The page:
Attitudes, interest, motivation and student engagement: exploring the connection between these constructs in the context of science education
Logan, MR 2011, 'Attitudes, interest, motivation and student engagement: exploring the connection between these constructs in the context of science education', paper presented to 42nd Annual Australasian Science Education Research Association ASERA Conference, University of South Australia, Adelaide, SA, 29 June - 2 July.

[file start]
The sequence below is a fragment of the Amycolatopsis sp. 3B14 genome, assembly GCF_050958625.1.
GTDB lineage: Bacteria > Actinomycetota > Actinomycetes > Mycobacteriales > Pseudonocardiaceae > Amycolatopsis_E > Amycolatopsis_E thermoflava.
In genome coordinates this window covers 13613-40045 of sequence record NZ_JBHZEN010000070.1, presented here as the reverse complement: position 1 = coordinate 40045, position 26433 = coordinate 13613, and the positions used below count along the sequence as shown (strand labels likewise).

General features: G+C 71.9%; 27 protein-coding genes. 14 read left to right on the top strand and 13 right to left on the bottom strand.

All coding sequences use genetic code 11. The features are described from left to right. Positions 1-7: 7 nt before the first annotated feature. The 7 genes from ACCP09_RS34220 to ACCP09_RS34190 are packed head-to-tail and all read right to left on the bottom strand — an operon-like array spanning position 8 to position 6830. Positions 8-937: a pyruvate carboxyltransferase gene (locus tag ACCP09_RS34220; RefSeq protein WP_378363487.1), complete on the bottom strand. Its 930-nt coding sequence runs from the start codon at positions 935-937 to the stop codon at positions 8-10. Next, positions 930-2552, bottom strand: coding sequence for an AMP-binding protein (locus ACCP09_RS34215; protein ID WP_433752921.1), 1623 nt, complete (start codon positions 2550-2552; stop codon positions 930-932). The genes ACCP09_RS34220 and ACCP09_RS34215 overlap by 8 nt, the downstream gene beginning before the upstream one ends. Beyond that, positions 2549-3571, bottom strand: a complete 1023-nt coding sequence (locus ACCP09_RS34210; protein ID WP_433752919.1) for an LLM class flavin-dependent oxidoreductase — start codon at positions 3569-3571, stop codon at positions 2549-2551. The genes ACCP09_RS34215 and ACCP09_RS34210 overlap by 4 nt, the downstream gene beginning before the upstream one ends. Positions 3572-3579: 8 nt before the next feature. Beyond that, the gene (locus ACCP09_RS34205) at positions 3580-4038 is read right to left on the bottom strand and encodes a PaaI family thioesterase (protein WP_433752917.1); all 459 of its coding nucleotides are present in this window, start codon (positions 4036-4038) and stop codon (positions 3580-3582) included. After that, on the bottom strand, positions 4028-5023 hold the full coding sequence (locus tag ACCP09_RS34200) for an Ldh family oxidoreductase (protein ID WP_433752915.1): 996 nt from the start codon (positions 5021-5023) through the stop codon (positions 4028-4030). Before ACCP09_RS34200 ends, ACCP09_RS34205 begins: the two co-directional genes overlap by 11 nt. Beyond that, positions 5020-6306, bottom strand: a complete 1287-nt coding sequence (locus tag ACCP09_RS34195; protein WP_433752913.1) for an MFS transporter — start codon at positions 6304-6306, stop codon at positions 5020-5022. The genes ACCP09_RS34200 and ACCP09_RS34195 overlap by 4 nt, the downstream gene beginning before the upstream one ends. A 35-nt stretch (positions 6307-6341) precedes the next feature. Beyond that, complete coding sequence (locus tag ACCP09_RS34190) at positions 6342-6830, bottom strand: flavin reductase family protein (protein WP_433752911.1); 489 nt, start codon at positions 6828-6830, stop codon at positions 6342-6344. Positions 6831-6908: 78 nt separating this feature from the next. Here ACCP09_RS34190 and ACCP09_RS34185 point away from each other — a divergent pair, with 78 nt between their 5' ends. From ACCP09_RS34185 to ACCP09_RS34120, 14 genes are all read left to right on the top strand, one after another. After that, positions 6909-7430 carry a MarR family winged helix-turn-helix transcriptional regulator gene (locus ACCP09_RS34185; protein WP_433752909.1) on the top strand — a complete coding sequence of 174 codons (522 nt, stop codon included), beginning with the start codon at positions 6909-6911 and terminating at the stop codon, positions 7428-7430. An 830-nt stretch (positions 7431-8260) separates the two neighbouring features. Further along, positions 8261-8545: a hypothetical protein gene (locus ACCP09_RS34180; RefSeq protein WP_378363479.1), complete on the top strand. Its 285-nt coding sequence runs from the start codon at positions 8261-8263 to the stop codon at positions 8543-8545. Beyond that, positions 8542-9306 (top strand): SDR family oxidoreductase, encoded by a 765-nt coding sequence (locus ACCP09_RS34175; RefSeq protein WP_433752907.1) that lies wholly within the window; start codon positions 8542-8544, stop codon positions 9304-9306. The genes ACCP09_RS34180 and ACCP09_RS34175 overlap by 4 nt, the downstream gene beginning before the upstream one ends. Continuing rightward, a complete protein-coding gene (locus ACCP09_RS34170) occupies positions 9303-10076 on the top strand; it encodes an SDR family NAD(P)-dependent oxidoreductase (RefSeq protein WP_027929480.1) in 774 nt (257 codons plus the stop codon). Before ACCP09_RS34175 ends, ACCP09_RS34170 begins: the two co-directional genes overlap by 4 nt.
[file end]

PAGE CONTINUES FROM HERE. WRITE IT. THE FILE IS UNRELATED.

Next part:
There has been an urgent call for educators to ‘re-think’ the way science is presented in schools (Holbrook, 2007; Tytler, 2007) and there has been little change in this presentation over the decades, particularly in secondary schools despite the strong drive for pedagogical reform in a number of countries (Wilson, Taylor, Kowalski & Carlson, 2010). In many Australian schools traditional teacher-centred lessons are presented, where students have little input into theory lessons or direction of practical lessons and science lessons often lack relevance to the lives of students (Goodrum et al, 2001). This style of science is unlikely to lead to sustained interest in, a positive attitude to, motivation towards, or engagement in, science for students in the 21st Century. This paper examines the literature relating to the constructs: attitude, interest, motivation, and student engagement. Although quite separate, the literature also reveals much overlap between these constructs. The connection between these constructs is explored in terms of the value for practicing teachers and implications for the classroom.